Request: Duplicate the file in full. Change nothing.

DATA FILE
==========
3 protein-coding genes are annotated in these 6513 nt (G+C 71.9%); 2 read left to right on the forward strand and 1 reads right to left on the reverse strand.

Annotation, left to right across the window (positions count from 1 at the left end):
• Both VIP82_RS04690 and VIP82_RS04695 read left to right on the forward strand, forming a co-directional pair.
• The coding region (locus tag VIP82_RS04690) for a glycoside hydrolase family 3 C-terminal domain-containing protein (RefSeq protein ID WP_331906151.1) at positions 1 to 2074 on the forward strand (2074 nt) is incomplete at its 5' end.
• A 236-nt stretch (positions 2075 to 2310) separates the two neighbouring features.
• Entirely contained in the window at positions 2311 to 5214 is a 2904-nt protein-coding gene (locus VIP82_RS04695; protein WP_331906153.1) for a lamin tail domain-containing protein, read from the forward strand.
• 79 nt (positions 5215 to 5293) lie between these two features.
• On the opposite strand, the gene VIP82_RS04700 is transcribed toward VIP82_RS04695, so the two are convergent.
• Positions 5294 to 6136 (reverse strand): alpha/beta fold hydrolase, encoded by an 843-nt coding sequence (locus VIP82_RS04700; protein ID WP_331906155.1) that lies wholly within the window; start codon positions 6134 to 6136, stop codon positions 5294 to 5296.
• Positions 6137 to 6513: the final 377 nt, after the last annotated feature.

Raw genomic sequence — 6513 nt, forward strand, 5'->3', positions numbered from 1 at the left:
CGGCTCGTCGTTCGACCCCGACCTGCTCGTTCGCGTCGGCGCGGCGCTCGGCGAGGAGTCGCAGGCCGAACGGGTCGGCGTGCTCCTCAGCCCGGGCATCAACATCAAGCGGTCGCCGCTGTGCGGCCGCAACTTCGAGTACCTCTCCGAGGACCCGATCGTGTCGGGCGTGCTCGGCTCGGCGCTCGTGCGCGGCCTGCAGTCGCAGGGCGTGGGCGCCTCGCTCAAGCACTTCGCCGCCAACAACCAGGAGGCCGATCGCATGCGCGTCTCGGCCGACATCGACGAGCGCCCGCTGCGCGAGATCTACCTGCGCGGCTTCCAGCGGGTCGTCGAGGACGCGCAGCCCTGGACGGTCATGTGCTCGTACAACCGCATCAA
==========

3 protein-coding genes are annotated in these 6513 nt (G+C 71.9%); 2 read left to right on the forward strand and 1 reads right to left on the reverse strand.

Annotation, left to right across the window (positions count from 1 at the left end):
• Both VIP82_RS04690 and VIP82_RS04695 read left to right on the forward strand, forming a co-directional pair.
• The coding region (locus tag VIP82_RS04690) for a glycoside hydrolase family 3 C-terminal domain-containing protein (RefSeq protein ID WP_331906151.1) at positions 1 to 2074 on the forward strand (2074 nt) is incomplete at its 5' end.
• A 236-nt stretch (positions 2075 to 2310) separates the two neighbouring features.
• Entirely contained in the window at positions 2311 to 5214 is a 2904-nt protein-coding gene (locus VIP82_RS04695; protein WP_331906153.1) for a lamin tail domain-containing protein, read from the forward strand.
• 79 nt (positions 5215 to 5293) lie between these two features.
• On the opposite strand, the gene VIP82_RS04700 is transcribed toward VIP82_RS04695, so the two are convergent.
• Positions 5294 to 6136 (reverse strand): alpha/beta fold hydrolase, encoded by an 843-nt coding sequence (locus VIP82_RS04700; protein ID WP_331906155.1) that lies wholly within the window; start codon positions 6134 to 6136, stop codon positions 5294 to 5296.
• Positions 6137 to 6513: the final 377 nt, after the last annotated feature.

Raw genomic sequence — 6513 nt, forward strand, 5'->3', positions numbered from 1 at the left:
CGGCTCGTCGTTCGACCCCGACCTGCTCGTTCGCGTCGGCGCGGCGCTCGGCGAGGAGTCGCAGGCCGAACGGGTCGGCGTGCTCCTCAGCCCGGGCATCAACATCAAGCGGTCGCCGCTGTGCGGCCGCAACTTCGAGTACCTCTCCGAGGACCCGATCGTGTCGGGCGTGCTCGGCTCGGCGCTCGTGCGCGGCCTGCAGTCGCAGGGCGTGGGCGCCTCGCTCAAGCACTTCGCCGCCAACAACCAGGAGGCCGATCGCATGCGCGTCTCGGCCGACATCGACGAGCGCCCGCTGCGCGAGATCTACCTGCGCGGCTTCCAGCGGGTCGTCGAGGACGCGCAGCCCTGGACGGTCATGTGCTCGTACAACCGCATCAA